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Ex situ plant conservation: A key role of Chinese botanic gardens in implementing China's Strategy for Plant Conservation

Volume 7 Number 2 - July 2010
Hongwen Huang

Introduction

 China is home to approximately 10% of the world’s plant diversity and more than half of its 33,000 species are endemic (MEP, 1998; MEP, 2007). This tremendous plant diversity encompasses a huge number of species of bryophytes (c. 2,200 species), pteridophytes (c. 2,600 species), gymnosperms (c. 250 species), and angiosperms (>30,000 species). Furthermore, a long history of agricultural civilization and crop plant domestication in China has generated an enormous number of cultivars of important crops, vegetables, fruits and ornamentals (CSPCEC, 2008).

However, plant diversity in China is increasingly threatened, with some 4,000-5,000 plant species thought to be at risk of extinction.  The timely launch of China’s Strategy for Plant Conservation (CSPC) in 2008 aims to tackle the urgent issues of plant conservation and demonstrates China’s firm commitment to the environment, aligned with the Global Strategy for Plant Conservation (GSPC), as well as China’s international obligations as a signatory to the Convention on Biological Diversity (CBD). Chinese botanic gardens have made great progresses in the implementation of China’s Strategy for Plant Conservation.

“China’s Strategy for Plant Conservation is an action plan to provide overall guidance for Chinese plant diversity conservation.”

Status of Chinese botanical gardens 

Ancient Chinese gardens can be dated back probably to the Xia dynasty (2100-1600 BC) when unimproved wild species were used as ornamentals. Even before then, c. 2800 BC, the legendary Shennong established a medicinal garden, currently regarded as the earliest botanic garden in the world (Xu, 1997; Lopez-Pujol et al., 2006). The first western concept botanic gardens, designated for plant introduction and botanical research, were established during 1920’s -1930’s but development was slow until the mid-1970s. Since then there has been rapid growth, up to a total of 160 botanic gardens in existence today (He, 2002).

145 of the 160 botanic gardens in China are located in temperate and subtropical regions, with the majority being located in eastern and south-central China. Only 10% of the gardens can be found in western China. In the past 10 years, more efforts have been put towards to the establishment of botanic gardens in southern and southwestern China where centers of plant diversity and high plant endemism occurs. 
  
Management of Chinese botanic gardens differs considerably with the different government agencies they are administered by. Most ex situ conservation programs are conducted by the botanic gardens that fall under the administration of the Chinese Academy of Sciences (CAS). Gardens under the Ministry of Housing and Urban-Rural Development (MHURD), State Forest Administration (SFA), Ministry of Health (MOH) and state universities, etc. do conduct some ex situ conservation activities, but their priorities are more focused on landscaping, tourist attraction, and public education. The overall coordination of the national plant conservation strategy and its implementation is provided by the CAS Botanical Garden Working Committee and the Chinese Botanical Garden Society.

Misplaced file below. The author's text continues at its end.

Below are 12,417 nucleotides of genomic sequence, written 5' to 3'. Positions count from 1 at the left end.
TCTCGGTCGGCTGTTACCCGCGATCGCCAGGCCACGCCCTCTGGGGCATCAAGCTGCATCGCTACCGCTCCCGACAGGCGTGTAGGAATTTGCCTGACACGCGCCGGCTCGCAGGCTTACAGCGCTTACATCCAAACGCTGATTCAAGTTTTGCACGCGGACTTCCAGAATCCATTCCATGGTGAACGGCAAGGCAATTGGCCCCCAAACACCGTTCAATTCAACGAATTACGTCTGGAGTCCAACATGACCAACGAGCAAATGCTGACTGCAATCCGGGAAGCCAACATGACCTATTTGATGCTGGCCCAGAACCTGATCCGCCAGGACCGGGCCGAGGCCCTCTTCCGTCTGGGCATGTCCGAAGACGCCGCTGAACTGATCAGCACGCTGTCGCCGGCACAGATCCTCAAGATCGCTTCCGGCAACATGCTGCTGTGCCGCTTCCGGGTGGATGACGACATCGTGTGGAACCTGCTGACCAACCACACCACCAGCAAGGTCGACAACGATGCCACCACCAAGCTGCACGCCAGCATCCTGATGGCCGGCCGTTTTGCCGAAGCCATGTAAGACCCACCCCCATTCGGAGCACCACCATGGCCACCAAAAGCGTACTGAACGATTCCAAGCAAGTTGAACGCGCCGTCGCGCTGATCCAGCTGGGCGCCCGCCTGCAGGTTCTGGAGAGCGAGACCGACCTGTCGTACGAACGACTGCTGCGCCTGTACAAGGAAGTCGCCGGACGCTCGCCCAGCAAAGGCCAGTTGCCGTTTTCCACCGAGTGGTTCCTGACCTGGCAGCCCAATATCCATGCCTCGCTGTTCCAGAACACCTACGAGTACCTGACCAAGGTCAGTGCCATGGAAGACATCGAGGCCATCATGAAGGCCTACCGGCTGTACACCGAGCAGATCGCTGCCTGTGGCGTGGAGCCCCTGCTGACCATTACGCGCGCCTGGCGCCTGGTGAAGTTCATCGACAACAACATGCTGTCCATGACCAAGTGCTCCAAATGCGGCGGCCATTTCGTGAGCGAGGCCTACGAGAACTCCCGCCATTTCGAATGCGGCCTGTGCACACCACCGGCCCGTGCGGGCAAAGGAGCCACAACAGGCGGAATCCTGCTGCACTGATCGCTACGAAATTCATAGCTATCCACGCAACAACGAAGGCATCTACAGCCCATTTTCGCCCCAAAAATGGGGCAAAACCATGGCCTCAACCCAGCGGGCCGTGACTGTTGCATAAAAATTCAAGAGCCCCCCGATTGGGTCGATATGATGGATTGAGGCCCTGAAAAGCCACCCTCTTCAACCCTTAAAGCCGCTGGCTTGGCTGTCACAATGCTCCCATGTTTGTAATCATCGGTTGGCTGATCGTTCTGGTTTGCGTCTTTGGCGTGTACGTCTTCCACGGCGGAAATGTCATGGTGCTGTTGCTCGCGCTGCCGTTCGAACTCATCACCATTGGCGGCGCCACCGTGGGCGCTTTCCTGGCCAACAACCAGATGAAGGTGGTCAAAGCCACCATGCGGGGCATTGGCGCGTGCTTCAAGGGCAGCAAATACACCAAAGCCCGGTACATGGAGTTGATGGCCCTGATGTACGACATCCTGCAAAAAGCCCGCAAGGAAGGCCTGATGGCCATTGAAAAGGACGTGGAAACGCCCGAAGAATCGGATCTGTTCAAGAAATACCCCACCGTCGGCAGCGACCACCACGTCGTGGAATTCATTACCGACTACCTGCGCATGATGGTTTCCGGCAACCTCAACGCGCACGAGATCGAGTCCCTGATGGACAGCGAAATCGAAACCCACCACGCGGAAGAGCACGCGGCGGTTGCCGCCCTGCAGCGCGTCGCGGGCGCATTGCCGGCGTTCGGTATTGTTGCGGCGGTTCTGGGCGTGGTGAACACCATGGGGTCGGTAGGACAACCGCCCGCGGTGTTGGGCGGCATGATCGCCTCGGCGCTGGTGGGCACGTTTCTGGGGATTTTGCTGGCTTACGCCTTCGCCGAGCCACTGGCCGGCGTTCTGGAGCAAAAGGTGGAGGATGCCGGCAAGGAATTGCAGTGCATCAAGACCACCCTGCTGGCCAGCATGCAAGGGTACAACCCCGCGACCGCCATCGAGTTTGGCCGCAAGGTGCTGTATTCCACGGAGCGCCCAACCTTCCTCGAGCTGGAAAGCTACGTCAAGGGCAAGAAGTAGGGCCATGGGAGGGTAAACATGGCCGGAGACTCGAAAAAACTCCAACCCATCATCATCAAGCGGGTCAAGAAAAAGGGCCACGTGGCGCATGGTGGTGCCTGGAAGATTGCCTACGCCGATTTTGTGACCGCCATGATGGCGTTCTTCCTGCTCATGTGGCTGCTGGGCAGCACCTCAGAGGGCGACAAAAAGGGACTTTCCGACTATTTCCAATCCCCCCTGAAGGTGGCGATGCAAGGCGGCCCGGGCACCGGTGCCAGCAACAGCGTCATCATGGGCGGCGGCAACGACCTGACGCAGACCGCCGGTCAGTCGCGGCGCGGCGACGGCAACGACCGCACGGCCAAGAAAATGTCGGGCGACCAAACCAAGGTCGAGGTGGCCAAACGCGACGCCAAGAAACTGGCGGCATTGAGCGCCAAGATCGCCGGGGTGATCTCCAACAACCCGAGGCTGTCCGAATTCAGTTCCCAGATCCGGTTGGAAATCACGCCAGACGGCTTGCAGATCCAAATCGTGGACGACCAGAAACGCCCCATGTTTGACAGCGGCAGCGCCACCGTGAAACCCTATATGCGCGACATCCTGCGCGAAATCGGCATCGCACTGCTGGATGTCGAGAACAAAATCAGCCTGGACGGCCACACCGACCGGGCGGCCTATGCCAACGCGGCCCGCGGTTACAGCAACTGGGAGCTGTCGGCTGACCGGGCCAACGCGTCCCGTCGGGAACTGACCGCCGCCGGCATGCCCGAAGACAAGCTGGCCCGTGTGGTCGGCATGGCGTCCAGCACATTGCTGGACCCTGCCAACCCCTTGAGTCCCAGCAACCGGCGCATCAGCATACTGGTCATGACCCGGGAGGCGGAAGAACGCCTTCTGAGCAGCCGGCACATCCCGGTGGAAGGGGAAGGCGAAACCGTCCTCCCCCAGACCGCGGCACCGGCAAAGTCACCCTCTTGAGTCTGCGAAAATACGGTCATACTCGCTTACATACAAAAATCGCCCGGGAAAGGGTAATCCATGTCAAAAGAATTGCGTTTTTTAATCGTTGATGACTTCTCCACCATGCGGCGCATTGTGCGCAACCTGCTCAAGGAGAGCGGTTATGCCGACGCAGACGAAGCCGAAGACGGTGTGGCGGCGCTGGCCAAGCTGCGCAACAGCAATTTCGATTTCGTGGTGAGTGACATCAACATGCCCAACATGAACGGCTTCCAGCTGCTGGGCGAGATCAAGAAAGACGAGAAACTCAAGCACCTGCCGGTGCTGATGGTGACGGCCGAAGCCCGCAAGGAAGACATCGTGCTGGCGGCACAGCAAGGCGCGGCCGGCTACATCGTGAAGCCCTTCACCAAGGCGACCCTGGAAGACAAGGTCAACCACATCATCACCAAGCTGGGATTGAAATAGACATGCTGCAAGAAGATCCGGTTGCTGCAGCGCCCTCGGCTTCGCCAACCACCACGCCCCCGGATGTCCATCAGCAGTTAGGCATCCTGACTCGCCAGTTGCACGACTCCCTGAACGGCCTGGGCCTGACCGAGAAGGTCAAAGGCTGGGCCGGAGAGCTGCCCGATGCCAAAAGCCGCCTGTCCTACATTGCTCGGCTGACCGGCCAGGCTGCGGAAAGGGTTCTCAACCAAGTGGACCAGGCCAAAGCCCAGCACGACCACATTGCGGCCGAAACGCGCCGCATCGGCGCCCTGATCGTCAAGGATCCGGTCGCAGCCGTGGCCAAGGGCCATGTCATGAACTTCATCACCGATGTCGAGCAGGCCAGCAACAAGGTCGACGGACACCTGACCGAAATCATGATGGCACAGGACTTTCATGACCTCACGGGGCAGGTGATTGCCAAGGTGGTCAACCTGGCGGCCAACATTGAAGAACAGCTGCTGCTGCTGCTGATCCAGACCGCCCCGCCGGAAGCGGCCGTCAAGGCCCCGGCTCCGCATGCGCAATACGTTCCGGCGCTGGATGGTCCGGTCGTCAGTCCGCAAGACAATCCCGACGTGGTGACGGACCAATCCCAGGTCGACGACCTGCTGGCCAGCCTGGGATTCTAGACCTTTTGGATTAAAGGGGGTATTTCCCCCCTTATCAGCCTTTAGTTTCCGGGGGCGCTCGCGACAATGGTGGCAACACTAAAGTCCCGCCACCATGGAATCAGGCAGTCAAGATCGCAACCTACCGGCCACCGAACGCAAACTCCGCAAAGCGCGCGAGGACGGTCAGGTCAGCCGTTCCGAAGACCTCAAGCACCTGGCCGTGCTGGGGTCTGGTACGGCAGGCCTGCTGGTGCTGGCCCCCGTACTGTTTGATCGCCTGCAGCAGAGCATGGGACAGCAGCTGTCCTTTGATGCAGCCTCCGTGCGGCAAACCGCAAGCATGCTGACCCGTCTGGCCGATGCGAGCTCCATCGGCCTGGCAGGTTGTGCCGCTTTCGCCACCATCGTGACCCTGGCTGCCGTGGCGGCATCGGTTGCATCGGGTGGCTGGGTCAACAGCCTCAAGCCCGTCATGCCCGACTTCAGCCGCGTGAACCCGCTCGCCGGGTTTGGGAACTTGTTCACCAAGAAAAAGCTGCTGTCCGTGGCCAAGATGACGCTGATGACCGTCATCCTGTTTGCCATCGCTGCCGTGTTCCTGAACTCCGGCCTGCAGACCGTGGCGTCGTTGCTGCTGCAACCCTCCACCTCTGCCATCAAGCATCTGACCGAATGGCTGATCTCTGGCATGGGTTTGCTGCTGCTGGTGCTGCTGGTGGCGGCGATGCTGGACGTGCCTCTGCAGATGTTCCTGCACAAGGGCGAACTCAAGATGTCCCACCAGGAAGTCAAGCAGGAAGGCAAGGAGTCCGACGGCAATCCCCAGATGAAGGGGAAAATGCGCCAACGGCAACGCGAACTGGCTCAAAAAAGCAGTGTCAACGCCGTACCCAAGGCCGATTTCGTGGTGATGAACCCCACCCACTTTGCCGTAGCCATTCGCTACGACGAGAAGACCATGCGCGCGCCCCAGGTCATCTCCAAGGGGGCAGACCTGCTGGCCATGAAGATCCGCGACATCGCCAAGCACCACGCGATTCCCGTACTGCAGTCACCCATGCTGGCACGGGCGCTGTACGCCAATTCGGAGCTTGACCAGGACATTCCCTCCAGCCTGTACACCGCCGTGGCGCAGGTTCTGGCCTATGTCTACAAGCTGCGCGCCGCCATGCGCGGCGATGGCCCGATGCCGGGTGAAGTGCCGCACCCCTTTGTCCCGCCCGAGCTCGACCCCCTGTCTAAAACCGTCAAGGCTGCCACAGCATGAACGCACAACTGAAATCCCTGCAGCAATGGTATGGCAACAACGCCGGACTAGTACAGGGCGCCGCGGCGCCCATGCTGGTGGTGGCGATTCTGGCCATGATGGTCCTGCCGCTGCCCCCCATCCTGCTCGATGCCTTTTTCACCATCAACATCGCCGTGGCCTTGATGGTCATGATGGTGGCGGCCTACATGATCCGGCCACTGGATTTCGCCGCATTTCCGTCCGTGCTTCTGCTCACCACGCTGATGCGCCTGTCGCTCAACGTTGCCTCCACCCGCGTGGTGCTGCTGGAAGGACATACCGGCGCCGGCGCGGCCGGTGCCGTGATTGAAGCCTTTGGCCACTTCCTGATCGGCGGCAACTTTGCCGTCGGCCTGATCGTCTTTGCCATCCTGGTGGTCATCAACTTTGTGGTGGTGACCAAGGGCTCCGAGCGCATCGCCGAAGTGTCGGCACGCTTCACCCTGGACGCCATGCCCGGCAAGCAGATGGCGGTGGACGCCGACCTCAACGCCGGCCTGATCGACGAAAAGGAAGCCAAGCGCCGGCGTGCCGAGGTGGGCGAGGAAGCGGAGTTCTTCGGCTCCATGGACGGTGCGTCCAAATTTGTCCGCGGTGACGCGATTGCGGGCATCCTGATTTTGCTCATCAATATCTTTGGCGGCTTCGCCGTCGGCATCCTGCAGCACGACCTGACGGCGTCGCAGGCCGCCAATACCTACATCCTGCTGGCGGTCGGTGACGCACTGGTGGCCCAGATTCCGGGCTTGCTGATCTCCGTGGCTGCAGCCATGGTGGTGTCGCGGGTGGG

The botanic gardens of the Chinese Academy of Science

The Chinese Academy of Sciences (CAS) is the principal national academic organization in natural science and its affiliated botanic gardens are designated as essential organizations dedicated to the exploration, utilization and conservation of strategic plant resources.  There are a total of 16 botanic gardens (arboreta) under the management of CAS or jointly managed by CAS and local government:

• South China Botanical Garden (SCBG),
• Xishuangbanna Tropical Botanical Garden (XTBG),
• Wuhan Botanical Garden (WBG),
• Beijing Botanical Garden (BBG),
• Nanjing Botanical Garden (NBG),
• Lushan Botanical Garden (LBG),
• Guilin Botanical Garden (GBG),
• Kunming Botanical Garden (KBG),
• Turpan Botanical Garden (TBG),
• Qinling Botanical Garden (QBG),
• West China Subalpine Botanical Garden (WCSBG),
• Fairy Lake Botanical Garden (FLBG),
• Chenshan Botanical Garden (CBG),
• Three Gorges Botanical Garden (TGBG),
• Shenyang Arboretum
• Dinghushan Arboretum

These 16 botanic gardens are distributed over 10 provinces (or autonomous regions) in China, occupying a total area of 14,000 hectares.

Ex situ conservation in Chinese botanical gardens

The combined living collections of the 10 main CAS botanic gardens consist of some 24,667 plant species. These cover approximately 95% of the ex situ collections of all Chinese botanic gardens.  It is estimated that approximately 80% of the species in these collections are native Chinese plants and 20% are introduced species. These collections provide an important reserve of plant resources for sustainable economic and social development in China.